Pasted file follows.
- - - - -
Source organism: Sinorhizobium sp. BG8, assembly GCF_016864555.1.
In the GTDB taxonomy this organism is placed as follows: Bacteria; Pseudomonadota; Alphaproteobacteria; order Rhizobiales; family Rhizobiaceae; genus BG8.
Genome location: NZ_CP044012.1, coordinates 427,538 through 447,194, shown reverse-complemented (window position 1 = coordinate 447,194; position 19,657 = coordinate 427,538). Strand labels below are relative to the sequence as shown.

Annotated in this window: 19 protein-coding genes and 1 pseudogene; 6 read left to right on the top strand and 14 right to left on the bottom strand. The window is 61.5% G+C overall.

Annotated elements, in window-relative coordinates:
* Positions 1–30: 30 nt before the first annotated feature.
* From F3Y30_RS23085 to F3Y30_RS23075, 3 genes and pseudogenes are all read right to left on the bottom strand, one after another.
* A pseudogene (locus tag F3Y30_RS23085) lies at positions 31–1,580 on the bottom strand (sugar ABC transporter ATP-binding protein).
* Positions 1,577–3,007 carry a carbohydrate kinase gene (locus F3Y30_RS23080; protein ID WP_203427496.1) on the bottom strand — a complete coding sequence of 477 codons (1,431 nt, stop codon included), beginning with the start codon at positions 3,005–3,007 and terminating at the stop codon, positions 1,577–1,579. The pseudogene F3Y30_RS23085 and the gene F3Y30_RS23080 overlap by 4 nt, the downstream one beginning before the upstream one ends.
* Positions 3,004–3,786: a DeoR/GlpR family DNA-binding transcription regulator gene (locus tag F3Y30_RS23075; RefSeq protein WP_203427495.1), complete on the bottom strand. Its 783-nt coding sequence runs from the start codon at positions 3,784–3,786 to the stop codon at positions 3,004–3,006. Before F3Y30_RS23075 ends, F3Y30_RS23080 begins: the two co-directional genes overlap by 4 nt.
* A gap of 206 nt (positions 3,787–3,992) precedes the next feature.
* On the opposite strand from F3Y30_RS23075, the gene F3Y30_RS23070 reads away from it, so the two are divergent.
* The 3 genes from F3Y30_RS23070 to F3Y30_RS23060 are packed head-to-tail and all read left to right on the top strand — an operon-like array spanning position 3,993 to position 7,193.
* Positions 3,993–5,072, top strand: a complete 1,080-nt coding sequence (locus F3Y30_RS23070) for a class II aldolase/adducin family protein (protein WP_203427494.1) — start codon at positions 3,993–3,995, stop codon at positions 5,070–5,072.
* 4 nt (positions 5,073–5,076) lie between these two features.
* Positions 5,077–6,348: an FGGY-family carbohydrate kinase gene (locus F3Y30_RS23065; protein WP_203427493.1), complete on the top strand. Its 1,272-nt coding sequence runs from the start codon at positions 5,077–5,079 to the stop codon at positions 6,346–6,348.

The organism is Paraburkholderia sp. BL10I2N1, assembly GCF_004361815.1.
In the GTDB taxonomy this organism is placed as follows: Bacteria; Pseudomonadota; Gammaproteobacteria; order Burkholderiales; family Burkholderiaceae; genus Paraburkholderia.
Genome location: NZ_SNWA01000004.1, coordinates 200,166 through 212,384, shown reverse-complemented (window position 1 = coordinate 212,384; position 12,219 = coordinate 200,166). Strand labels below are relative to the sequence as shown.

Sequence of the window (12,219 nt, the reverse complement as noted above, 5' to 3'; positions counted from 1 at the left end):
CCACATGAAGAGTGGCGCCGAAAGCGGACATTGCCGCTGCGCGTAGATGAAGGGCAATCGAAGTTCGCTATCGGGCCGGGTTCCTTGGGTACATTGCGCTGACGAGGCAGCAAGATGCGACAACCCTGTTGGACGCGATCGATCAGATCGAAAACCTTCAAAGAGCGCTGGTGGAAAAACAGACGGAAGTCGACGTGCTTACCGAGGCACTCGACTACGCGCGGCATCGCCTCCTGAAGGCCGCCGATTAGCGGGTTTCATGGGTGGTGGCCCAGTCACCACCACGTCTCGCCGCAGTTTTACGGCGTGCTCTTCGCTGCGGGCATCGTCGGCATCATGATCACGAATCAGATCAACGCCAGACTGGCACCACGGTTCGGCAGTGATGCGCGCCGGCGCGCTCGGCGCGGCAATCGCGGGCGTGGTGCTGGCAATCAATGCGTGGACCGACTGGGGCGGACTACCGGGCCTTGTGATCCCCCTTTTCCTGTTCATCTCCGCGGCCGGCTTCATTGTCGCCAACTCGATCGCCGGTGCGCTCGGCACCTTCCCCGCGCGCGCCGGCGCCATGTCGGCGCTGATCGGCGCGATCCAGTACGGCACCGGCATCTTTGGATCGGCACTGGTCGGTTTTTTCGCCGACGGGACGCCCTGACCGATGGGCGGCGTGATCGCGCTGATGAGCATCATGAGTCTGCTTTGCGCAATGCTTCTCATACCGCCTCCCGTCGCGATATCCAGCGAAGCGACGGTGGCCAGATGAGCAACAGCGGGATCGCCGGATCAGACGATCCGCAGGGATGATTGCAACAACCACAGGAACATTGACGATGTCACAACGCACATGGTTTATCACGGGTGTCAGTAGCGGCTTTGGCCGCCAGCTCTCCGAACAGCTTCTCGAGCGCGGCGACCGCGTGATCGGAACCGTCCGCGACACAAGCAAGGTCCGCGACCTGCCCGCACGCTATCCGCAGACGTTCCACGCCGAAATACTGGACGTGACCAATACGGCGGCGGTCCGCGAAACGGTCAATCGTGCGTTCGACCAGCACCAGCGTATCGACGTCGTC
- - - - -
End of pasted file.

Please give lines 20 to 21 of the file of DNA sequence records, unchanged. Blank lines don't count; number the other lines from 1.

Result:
Sequence of the window (12,219 nt, the reverse complement as noted above, 5' to 3'; positions counted from 1 at the left end):
CCACATGAAGAGTGGCGCCGAAAGCGGACATTGCCGCTGCGCGTAGATGAAGGGCAATCGAAGTTCGCTATCGGGCCGGGTTCCTTGGGTACATTGCGCTGACGAGGCAGCAAGATGCGACAACCCTGTTGGACGCGATCGATCAGATCGAAAACCTTCAAAGAGCGCTGGTGGAAAAACAGACGGAAGTCGACGTGCTTACCGAGGCACTCGACTACGCGCGGCATCGCCTCCTGAAGGCCGCCGATTAGCGGGTTTCATGGGTGGTGGCCCAGTCACCACCACGTCTCGCCGCAGTTTTACGGCGTGCTCTTCGCTGCGGGCATCGTCGGCATCATGATCACGAATCAGATCAACGCCAGACTGGCACCACGGTTCGGCAGTGATGCGCGCCGGCGCGCTCGGCGCGGCAATCGCGGGCGTGGTGCTGGCAATCAATGCGTGGACCGACTGGGGCGGACTACCGGGCCTTGTGATCCCCCTTTTCCTGTTCATCTCCGCGGCCGGCTTCATTGTCGCCAACTCGATCGCCGGTGCGCTCGGCACCTTCCCCGCGCGCGCCGGCGCCATGTCGGCGCTGATCGGCGCGATCCAGTACGGCACCGGCATCTTTGGATCGGCACTGGTCGGTTTTTTCGCCGACGGGACGCCCTGACCGATGGGCGGCGTGATCGCGCTGATGAGCATCATGAGTCTGCTTTGCGCAATGCTTCTCATACCGCCTCCCGTCGCGATATCCAGCGAAGCGACGGTGGCCAGATGAGCAACAGCGGGATCGCCGGATCAGACGATCCGCAGGGATGATTGCAACAACCACAGGAACATTGACGATGTCACAACGCACATGGTTTATCACGGGTGTCAGTAGCGGCTTTGGCCGCCAGCTCTCCGAACAGCTTCTCGAGCGCGGCGACCGCGTGATCGGAACCGTCCGCGACACAAGCAAGGTCCGCGACCTGCCCGCACGCTATCCGCAGACGTTCCACGCCGAAATACTGGACGTGACCAATACGGCGGCGGTCCGCGAAACGGTCAATCGTGCGTTCGACCAGCACCAGCGTATCGACGTCGTC